Almost everyone has started “slips” in a glass of water at one time or another. But there’s a much better way to propagate most houseplants—rooting cuttings in a forsythe pot. Cuttings started in this special pot develop stronger roots that are less likely to rot before reaching transplant size.
Roots that develop this way also make the transition to potting soil more readily than weaker “water” roots, which clump together when removed from their watery environment. Using a forsythe pot is fun, easy, and all but foolproof.
• Clean plastic pot about 8 inches in diameter
• Smaller unglazed terra cotta clay pot, 21/2 to 31/2 inches in diameter
• Paper towels
• Small cork
• Bag of fresh, horticultural-grade vermiculite
• Houseplants such as geranium, peperomia, ivy, heart-leaf philodendron, pothos, African violet, and jade plant.
• This project can be a little messy. Work on a waterproof surface that can be wiped easily.
• You should “top off” the pot with water once every day or two. If the water level goes down more rapidly than that, the small pot is not corked tightly enough.
• You can tell if roots have formed on your cuttings by tugging them gently after a few weeks. If you feel resistance, there are roots. Scoop out the cutting gently, shake off some of the vermiculite, then transfer the cutting to a small container of potting soil.
• You can re-use the container. Just add more vermiculite as you remove cuttings. After several uses, though, it’s best to wash the pots in hot, soapy water, then reassemble with fresh vermiculite.
• For a fun activity for all ages, get together with other houseplant enthusiasts to build forsythe pots. Everyone brings one or two houseplants and shares cuttings. It’s kind of like a cookie exchange, but without the calories!
First, line the bottom of the large plastic pot with a paper towel to cover the drain holes. This prevents vermiculite from sifting through the holes, but allows water to drain freely. Make sure the paper towel doesn’t come close to the top of the pot where it will act like a wick, drying the vermiculite.
Fill the large pot with fresh, dry vermiculite, to about 1 inch below the rim.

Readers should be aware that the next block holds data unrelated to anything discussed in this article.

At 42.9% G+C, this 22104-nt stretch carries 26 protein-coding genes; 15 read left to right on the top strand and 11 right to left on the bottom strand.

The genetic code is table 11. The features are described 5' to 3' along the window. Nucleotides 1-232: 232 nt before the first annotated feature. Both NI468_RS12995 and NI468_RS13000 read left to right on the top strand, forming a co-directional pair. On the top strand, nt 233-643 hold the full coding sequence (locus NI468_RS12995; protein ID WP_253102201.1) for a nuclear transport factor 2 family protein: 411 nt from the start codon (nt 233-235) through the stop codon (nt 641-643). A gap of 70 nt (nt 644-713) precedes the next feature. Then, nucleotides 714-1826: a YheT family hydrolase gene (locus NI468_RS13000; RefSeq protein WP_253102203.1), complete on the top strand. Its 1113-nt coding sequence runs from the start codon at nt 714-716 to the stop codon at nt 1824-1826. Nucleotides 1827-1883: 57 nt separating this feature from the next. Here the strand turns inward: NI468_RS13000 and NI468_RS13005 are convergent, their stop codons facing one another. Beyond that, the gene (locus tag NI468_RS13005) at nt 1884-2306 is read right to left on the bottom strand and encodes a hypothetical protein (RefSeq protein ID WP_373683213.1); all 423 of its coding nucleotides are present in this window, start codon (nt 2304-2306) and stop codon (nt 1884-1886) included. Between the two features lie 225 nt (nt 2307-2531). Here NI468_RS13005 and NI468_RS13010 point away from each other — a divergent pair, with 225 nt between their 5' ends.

Plug the drain hole of the small terra cotta pot tightly with a cork. The forsythe pot’s success depends on a snug fit. If you’re able to find a small clay pot with no drain hole, so much the better. But it must be unglazed terra cotta so water moves freely through its walls.
Screw the corked terra cotta pot into the center of the vermiculite, using a back-and-forth motion. Push it in deeply enough so the top of its rim is nearly level with the top of the vermiculite.
Water the vermiculite slowly. Don’t be too generous at first; excess water will come pouring through the drain holes.
Fill the terra cotta reservoir with water. Because its walls are porous, water will wick through them as moisture evaporates from the vermiculite. All you have to do is keep the reservoir full, and the vermiculite will stay evenly moist.
Stick cuttings into the vermiculite, about 2 to 3 inches apart, in a circle around the reservoir. Take stem cuttings that are no more than 5 inches tall. When taking cuttings, cut them off the main plant about 1/2 inch below a node (photo below), which is the point where a leaf of leaf stem (also called a petiole) is attached to the main stem.
Strip off the lower leaves of the cutting to fully expose the nodes (above). This will also allow you to push the nodes down into the vermiculite. Keep leaves out of the vermiculite to avoid rotting.
Once it's filled with cuttings, place the completed forsythe pot in a bright location. In winter, keep the pot in a sunny window. Move it a little farther from the window in late spring or summer, when sunlight is more intense.
Deborah Brown is professor emeritus, University of Minnesota Department of Horticultural Science, and “Expert Advice” columnist for Gardening How-To.